What's Your Emotional I.Q.?, Reader's Digest, January, 1996, from Emotional Intelligence, 1995, by Daniel Goleman, Bantam Books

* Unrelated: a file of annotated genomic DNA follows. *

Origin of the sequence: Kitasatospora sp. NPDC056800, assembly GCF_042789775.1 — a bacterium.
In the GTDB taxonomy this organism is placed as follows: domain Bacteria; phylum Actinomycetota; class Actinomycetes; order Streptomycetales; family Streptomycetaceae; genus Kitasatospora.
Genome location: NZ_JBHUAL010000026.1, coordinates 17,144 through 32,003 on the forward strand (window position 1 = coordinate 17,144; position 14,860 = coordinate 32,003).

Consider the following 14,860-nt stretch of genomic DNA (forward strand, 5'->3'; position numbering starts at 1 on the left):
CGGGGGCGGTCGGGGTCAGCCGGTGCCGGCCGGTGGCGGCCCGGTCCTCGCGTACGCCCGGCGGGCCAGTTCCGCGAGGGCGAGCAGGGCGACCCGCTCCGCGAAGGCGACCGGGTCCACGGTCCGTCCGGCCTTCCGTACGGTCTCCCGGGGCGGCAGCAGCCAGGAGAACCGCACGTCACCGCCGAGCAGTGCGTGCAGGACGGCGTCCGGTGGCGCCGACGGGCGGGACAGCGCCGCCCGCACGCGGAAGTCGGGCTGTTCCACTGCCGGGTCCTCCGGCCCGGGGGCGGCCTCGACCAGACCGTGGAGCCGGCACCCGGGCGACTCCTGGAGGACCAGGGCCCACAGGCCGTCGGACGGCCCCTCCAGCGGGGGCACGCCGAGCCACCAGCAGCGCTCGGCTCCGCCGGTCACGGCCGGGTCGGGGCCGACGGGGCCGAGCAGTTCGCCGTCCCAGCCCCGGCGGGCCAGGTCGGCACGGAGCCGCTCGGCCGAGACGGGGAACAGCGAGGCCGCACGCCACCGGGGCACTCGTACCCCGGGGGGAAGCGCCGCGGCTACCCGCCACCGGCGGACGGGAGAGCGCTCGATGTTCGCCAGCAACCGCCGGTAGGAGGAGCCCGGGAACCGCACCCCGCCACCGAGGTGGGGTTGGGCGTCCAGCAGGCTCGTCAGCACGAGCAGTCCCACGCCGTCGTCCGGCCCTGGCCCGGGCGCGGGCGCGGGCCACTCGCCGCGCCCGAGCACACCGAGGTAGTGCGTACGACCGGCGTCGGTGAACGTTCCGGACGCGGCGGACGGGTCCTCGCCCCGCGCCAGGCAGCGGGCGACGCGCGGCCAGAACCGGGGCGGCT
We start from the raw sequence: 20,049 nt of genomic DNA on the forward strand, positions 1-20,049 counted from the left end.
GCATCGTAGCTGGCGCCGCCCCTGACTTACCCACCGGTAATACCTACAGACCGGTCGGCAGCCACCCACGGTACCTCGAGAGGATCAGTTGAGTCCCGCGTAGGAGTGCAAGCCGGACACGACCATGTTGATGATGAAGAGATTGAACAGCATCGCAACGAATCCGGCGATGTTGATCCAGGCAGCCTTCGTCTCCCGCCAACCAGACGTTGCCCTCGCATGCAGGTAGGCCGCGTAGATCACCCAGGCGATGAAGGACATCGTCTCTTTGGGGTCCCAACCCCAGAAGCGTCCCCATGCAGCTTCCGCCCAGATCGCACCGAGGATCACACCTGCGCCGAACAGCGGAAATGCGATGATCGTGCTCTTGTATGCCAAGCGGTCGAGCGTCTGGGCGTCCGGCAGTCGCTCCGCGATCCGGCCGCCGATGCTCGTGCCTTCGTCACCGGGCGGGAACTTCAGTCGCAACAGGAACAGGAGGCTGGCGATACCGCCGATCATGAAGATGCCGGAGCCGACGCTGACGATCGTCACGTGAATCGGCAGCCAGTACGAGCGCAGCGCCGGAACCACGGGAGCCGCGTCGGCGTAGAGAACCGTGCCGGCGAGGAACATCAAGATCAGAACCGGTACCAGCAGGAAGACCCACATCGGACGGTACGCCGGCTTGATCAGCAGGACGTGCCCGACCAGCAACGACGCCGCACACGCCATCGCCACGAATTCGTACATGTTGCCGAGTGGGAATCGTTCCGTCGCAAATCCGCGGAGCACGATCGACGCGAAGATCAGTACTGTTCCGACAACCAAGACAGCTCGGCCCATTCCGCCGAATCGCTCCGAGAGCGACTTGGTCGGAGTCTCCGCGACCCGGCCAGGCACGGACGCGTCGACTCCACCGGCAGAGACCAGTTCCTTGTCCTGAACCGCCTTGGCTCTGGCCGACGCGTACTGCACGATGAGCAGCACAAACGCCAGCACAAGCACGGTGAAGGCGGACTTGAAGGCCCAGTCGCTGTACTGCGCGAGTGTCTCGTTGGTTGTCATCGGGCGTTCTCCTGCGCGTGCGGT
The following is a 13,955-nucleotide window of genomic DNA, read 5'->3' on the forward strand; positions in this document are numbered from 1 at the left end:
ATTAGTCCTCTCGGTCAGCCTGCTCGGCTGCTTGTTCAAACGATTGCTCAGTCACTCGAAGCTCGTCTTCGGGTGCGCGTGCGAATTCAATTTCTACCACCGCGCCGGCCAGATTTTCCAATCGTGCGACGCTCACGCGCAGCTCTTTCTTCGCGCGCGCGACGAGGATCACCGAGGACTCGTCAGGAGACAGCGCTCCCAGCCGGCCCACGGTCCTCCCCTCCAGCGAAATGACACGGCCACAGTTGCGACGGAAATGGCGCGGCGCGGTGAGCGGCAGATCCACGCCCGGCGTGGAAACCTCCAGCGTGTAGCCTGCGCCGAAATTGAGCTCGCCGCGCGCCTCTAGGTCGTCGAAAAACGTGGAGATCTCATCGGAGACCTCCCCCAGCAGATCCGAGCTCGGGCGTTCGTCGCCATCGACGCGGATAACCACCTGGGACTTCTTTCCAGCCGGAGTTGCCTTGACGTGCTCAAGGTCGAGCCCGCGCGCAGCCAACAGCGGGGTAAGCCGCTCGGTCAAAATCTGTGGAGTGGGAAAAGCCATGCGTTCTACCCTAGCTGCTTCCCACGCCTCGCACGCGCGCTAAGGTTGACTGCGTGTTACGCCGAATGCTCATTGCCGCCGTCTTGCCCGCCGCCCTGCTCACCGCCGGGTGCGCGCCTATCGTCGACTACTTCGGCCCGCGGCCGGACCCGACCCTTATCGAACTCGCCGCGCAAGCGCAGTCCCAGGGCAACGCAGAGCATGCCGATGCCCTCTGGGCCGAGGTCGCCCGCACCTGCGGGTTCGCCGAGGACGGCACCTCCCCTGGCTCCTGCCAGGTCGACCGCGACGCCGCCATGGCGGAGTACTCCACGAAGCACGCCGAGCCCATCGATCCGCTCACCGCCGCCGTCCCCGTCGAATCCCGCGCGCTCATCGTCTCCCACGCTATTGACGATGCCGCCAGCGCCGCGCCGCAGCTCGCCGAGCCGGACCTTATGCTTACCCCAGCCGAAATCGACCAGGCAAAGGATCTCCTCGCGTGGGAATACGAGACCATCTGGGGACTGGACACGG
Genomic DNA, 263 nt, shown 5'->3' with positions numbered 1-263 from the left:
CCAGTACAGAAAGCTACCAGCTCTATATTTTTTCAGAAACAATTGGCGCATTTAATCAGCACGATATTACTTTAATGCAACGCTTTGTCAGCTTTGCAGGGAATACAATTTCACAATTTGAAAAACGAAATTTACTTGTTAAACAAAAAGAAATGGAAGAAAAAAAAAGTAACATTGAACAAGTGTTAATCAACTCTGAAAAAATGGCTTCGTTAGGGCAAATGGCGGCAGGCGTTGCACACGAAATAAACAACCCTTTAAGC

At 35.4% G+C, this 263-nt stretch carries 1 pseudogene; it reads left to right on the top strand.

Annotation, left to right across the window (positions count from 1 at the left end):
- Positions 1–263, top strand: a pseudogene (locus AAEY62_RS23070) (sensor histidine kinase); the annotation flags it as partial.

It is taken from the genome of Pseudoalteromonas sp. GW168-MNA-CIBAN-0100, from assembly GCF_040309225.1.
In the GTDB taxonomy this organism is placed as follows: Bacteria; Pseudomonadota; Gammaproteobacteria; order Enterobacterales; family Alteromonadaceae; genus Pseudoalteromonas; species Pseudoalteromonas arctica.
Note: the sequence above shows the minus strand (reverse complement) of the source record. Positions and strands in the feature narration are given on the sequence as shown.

Psychologist Martin Segilman of the University of Pennsylvania advised the MetLife insurance company to hire a special groups of job applicants who tested high on optimism, although they had failed the normal aptitude test. Compared with salesmen who passed the aptitude test but scored high in pessimism, this group made 21 percent more sales in their first year and 57 percent more in their second. A pessimist is likely to interpret rejection as meaning "I'm a failure; I'll never make a sale." Optimists tell themselves, "I'm using the wrong approach," or "That customer was in a bad mood." By blaming failure on the situation, not themselves, optimists are motivated to make that next call.